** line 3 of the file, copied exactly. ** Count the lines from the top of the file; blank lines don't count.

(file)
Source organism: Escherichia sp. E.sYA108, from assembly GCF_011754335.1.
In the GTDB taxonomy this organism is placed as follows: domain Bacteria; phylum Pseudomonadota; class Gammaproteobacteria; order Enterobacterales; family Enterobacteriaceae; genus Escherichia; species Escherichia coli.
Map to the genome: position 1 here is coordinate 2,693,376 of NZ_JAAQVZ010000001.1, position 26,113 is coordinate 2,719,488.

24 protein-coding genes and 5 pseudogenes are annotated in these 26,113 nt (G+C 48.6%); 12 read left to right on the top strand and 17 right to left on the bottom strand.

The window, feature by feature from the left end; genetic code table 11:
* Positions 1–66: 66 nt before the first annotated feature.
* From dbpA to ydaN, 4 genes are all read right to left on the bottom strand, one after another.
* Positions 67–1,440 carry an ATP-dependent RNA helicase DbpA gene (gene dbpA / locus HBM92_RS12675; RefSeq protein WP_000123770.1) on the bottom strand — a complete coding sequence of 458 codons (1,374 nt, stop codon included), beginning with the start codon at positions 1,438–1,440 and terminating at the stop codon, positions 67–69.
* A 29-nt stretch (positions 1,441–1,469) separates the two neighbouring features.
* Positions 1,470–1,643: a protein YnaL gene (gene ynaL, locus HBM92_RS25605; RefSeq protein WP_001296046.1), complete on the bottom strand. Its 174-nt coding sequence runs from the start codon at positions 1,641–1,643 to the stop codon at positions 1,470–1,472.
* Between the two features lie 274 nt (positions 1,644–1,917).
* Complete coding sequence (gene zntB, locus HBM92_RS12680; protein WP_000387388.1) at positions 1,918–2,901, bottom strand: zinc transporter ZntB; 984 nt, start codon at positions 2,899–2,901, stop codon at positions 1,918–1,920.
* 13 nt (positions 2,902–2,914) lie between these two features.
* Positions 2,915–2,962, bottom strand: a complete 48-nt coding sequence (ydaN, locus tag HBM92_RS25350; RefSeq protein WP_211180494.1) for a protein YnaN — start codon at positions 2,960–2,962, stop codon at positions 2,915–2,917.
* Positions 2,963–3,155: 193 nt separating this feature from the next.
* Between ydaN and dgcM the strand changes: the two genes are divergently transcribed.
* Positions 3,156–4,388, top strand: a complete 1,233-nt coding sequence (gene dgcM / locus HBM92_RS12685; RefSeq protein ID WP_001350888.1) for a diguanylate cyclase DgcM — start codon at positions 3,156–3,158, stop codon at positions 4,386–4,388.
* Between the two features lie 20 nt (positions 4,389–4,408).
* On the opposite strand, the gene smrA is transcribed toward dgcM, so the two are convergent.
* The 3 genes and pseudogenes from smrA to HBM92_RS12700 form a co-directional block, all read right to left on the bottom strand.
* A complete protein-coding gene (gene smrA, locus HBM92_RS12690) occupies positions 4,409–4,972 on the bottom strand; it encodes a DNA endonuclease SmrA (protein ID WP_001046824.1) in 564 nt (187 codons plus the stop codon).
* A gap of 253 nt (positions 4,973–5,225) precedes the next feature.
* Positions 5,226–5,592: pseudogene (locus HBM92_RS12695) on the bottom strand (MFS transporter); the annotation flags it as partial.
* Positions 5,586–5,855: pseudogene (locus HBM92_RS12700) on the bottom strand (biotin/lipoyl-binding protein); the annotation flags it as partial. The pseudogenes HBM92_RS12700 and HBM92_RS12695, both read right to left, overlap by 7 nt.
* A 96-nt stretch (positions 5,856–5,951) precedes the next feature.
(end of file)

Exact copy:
Map to the genome: position 1 here is coordinate 2,693,376 of NZ_JAAQVZ010000001.1, position 26,113 is coordinate 2,719,488.